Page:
When this week began, I felt so happy because of two back-to-back days that celebrate Intl. Children’s Day and Intl. Peace Day. I’ve been helping with a project here in Huntington Beach the last two years to promote compassion www.CompassionateHB.com. The highlight of our year are ten days in September – from the 11 to the 21st – in which each of the participating cities tally up our total number of compassionate deeds to determine who wins.
Although these ten days start on a bad day in our country’s history of 9/11, this 10-day challenge ends on International Peace Day. I couldn’t have been feeling happier because I was glad to have these days to commemorate two wonderful causes that promote peace internationally. Feeling great…. until the evening news wiped my happiness away with the latest tragedy involving a child.
After 83 days of investigators delving into evidence following the discovery of a tiny, decaying body on the coast in Boston, her identify was finally revealed. During the investigation, they have referred to her as ‘Baby Doe’; at the conclusion of their investigation, her name was revealed. She was ‘Baby Bella’…. an precious 2 ½ yr-old girl with a cherub-like face who had been hideously murdered and left in a bag on a beach.
What compounded my anger about this little child’s death was the foolish reason the accused murderer, Bella’s mother’s boyfriend, used to rationalize his choice to murder Bella: He thought she was *possessed* and, therefore, thought it was ‘her time to die!’ For the full story, go to: http://nbcnews.to/1XIeZd2 What a horribly rationalized way for a killer to think!
For me, as the news junkie that I am, this is yet another heartbreaking example of a story that talks about the event, but not the choice that caused the external event. While some may simply say words like ‘Oh, how Sad!’, I gravitate to stories like this because of my work to prevent them before they happen to someone else … worst case possible scenario, to someone you know!
Imagine for a second: What if this happened to a young child about Bella’s age that you know? Hearing about Bella’s tragic death reminds me of a precious little five-yr-old girl here in Southern California, Samantha Runnion, who was kidnapped and murdered over 10 years ago.
For whatever reason her murderer did what he did, what Samantha’s parents had to cope with should not be becoming the norm, but it is… More and more children are continually murdered every year. for example, the terrorist’s attacks around our world. But, what can we good people do about this?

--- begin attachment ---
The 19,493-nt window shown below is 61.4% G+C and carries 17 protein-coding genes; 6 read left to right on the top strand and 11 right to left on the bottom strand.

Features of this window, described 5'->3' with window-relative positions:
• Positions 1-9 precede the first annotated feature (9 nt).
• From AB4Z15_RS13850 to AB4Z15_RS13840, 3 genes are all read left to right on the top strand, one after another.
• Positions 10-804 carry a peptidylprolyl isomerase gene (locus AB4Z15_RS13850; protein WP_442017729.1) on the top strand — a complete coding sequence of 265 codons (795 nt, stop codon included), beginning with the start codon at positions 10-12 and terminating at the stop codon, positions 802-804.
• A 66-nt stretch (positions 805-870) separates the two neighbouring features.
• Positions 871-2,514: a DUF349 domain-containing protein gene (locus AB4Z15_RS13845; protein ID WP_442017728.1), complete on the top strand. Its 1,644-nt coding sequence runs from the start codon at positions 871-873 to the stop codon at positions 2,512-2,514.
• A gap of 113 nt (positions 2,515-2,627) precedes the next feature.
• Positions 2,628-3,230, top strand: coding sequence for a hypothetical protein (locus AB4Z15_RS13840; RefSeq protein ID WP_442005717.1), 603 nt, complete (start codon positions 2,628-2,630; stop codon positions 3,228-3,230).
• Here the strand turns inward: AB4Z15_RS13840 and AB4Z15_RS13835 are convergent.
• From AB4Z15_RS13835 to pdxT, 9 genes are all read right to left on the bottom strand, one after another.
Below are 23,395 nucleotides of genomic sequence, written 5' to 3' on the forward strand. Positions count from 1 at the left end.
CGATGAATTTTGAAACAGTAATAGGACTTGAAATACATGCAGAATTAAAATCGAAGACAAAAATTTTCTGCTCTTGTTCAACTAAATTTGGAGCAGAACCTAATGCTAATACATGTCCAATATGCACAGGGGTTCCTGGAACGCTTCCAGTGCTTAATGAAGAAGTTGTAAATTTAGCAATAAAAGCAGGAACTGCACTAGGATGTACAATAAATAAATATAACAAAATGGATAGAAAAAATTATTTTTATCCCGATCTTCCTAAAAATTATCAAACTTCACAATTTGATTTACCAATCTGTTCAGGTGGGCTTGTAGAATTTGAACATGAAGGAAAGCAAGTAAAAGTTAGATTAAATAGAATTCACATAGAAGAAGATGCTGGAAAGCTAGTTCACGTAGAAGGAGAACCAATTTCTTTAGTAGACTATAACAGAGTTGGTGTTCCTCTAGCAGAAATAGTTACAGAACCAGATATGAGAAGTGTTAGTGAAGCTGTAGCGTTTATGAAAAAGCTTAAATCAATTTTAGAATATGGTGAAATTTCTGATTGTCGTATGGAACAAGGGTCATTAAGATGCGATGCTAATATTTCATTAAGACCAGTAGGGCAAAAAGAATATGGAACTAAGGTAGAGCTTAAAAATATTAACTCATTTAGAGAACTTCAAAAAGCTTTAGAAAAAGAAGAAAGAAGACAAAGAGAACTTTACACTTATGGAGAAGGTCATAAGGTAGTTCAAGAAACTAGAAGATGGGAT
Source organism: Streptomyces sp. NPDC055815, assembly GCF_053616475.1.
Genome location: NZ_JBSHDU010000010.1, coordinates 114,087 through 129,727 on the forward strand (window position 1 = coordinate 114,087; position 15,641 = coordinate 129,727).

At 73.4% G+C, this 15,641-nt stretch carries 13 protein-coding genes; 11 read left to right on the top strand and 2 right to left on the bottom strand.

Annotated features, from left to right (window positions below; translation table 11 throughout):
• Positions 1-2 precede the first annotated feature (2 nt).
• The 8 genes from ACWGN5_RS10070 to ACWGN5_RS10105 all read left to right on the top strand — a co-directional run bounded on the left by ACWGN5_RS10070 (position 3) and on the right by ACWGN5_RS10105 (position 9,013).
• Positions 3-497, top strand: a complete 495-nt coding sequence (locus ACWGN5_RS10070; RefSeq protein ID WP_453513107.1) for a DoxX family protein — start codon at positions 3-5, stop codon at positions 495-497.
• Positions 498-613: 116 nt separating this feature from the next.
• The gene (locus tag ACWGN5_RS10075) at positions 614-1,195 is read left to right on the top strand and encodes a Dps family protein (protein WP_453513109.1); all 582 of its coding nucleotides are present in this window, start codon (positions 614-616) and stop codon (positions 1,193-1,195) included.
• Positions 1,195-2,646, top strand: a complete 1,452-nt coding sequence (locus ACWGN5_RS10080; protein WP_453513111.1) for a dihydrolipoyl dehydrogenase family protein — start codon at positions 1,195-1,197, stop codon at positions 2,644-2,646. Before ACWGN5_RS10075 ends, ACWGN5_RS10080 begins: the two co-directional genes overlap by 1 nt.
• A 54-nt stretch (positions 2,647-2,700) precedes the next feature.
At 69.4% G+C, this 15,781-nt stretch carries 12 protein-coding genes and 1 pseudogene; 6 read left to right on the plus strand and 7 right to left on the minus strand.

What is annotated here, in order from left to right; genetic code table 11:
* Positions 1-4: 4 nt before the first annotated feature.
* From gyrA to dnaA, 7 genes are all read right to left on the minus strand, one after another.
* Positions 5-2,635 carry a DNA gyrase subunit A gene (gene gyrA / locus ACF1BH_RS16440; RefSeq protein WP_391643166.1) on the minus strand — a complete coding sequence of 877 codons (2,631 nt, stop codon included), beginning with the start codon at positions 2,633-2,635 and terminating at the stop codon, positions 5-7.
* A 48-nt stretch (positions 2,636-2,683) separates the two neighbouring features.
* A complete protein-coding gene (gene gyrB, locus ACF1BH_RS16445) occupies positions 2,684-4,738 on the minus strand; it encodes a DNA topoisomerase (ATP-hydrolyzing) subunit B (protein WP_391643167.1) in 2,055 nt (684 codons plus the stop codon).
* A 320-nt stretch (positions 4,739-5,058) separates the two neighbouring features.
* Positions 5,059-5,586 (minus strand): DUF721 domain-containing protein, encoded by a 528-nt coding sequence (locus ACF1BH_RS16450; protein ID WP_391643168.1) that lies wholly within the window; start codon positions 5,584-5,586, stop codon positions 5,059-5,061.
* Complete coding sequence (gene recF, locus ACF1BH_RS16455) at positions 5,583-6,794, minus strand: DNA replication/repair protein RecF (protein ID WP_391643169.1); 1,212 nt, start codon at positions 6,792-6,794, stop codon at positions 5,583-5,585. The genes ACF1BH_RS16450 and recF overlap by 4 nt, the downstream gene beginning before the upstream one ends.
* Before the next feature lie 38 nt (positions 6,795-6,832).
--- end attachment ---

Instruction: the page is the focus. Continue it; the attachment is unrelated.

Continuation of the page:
While many good, busy, hard-working people read about horrific events – what I call Personal 9/11’s for the families of the murdered children – and, then, flip channels or turn the TV off, I delve into the situation and feel remotely connected to the mother, most of all, of anyone killed accidentally or intentionally.
Why do I care about the families of these victims who would, otherwise, be strangers to me? Because after a personal tragedy happened to me many years ago, I developed a desire to help prevent tragedies like this that are caused by selfish choices….whether it is Baby Bella or Samantha Runnion, whose mother, Erin Runnion, now works tirelessly through her foundation to educate young children on how to be aware and fight off potential abductors or anyone murdered!
What’s the good, the bad, and the ugly of this effort? First, the Good! The easy-to-use process that I refer to as my ‘intellectual baby’ can honestly prevent tragedies like these. Next, the bad one: It will only prevent tragedies if we each do our part by using it. And last, the ‘ugly’ element: if we don’t make the effort to unite mentally, we’ll, in essence, be what Zig Ziegler called ‘silent contributors to the continuation of wrongdoings.” How could you or I or anyone be a silent contributor to the continuation of crimes?
First, a quick explanation what I mean by that comment: In 1998, while I was attending Peter Lowes Success Summit, I heard Zig Ziegler describe an unusual way to look at being aware of what the right thing to do is, but not doing ‘it. What he said was: “When you are aware of a wrongdoing and do either nothing…or not as much as you can, you become a silent partner of its continuation.”
Zig’s comment has stuck with me for all these years. It propelled me to ‘do as much as I can’ by using my business process improvement skills to develop a simple way to make respectful choices that, when use, can prevent abuse and violence. One of my challenges is inspiring people to we each need to do our to not only make wise choices ourselves, but also care about others in our lives by supporting them to make wise choices vs not. For example, on the day after the tragedy at Virginia Tech, Professor Ed Falco answered CNN’s question: “Did you have annnny awareness that the shooter might do any harm?”, he replied: “Yeah, we all noticed he was increasingly quiet and didn’t do anything to help him.”
Out of gratitude that, hopefully, no tragedy has ever happened to you or your loved ones, please check out the work I am doing to raise awareness of our choices, then join us to do your part or, as I say, ‘contribute your piece to creating peace’ in the diversified portion a.k.a. community in which you live.
A big-hearted thanks to those of you who are working with us. Wouldn’t you agree that by modifying only the last word in the ten most powerful two-letter words, ‘If It Is To Be, It Is Up To ME’ to ‘If It Is To Be, It Is Up To We’ or, if spoken grammatically correct: ‘If It Is To Be, It Is Up To US’, we can be united mentally by this while continuing our own lives physically?
Given all the harm done by united efforts to harm others e.g. ISIS, gangs, let’s show others around us what good people being united mentally can do to make our world a safer place for all of us. Please join us to do your part to keep our communities safe for all to enjoy them. For details, visit www.ThinkOfAll.com